I don't know how else I could have written my multi-page proposal, and I'm not kicking myself, pondering how I could have made something that would have been accepted. (I should add that hundreds of other people submitted proposals on other albums, and hundreds of them got the same news I did today.) 

I haven't abandoned my desire to defend said album, but for the time being, it will be relegated to blog posts, tweets, and Facebook comments. If ever there was another way or chance to get to speak my mind and say what I want to say (be it for an article, a book, or a documentary), I will not turn down the opportunity. Rejection doesn't mean you give up what you want to say; you just have to find another way of expressing it, even if it's like dropping a small pebble in an ocean. You don't cast that pebble for immediate approval. You cast it in hopes there are other people out there who don't think you're crazy and actually agree with you.

What's weird about facing rejection in the eye is this thought that you must have a thick skin. I don't know about you, but I wasn't born with a thick skin. It took me a long time to realize I should enjoy doing what I do, no matter how much people tore down my abilities. Whether it was playing and writing my own music or writing about matters I really cared about, I wasn't going to give up because somebody said I sucked. I don't have a choice: I have to pursue creative passions. If I don't, I wouldn't have much to offer this world.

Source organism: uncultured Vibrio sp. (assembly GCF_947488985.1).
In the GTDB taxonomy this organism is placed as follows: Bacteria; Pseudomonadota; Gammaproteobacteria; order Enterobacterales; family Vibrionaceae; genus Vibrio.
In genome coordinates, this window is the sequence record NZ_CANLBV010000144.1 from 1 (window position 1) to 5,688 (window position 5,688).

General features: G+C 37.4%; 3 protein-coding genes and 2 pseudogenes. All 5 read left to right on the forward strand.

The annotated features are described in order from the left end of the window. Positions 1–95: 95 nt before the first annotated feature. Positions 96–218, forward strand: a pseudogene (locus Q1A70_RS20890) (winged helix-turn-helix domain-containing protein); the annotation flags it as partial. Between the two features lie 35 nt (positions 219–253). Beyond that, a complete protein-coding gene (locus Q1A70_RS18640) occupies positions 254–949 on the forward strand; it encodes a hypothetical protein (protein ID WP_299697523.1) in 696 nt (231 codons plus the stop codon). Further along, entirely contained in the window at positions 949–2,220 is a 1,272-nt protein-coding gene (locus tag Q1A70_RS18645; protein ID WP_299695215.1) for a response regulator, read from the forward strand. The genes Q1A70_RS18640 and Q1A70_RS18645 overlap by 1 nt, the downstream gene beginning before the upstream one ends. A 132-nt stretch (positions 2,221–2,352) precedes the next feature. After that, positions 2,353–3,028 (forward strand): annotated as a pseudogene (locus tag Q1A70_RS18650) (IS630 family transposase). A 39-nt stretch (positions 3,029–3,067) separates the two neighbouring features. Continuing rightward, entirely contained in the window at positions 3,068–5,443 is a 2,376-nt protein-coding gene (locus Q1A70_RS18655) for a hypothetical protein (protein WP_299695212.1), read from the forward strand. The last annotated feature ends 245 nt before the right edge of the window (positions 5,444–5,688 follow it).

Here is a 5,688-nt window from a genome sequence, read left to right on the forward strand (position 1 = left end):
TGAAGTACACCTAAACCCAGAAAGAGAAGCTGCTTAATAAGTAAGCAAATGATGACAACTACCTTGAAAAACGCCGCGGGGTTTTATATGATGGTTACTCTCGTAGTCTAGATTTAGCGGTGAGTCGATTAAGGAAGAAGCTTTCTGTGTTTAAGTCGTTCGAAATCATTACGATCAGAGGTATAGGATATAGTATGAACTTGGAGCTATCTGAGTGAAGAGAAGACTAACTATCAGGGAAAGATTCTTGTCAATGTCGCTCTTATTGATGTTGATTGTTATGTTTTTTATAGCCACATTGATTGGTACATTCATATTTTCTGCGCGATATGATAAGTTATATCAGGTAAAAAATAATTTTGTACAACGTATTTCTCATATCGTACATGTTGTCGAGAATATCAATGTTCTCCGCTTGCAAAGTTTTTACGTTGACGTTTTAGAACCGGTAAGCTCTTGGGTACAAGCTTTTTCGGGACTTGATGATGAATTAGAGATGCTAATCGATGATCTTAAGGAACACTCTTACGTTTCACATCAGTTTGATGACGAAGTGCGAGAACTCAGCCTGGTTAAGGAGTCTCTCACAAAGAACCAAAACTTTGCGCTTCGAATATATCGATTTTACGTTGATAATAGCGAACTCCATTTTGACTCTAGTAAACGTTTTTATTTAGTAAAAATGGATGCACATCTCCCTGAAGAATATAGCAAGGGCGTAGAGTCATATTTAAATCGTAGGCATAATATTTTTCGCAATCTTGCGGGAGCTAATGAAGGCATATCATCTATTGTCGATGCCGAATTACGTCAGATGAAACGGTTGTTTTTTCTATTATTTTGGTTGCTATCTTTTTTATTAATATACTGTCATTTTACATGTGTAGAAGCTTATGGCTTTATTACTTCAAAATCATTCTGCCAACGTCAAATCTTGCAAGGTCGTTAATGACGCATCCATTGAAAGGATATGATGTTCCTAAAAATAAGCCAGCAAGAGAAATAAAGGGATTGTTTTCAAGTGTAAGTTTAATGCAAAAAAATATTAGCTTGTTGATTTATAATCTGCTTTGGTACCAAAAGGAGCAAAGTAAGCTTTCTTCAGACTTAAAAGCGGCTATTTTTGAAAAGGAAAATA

Certain rejections in the past five years have led to major lulls in my life. Relationships broke up, friendships fell apart, job situations were not entirely stable or promising, and so on. None of those experiences were wastes of time as I believe I learned a lot from them, and most importantly, understood my role in why those didn't work out. I like to think I'm better for going through such grief, as friendships have been repaired, the job situation is more stable, and I'm comfortable with whatever happens next on the relationship front.

It can be easy to let a small rejection like a book proposal pass by when there are many other things on my plate right now. There are articles to write, podcasts and music to record, a novel to work on, concerts to see, sporting events to watch, movies to see, and friends and family to spend time with. I didn't put all of my emotional well-being into the acceptance or rejection of this book idea. I put everything I could into a proposal, but I tried to see a bigger picture of what I would do if it didn't get accepted.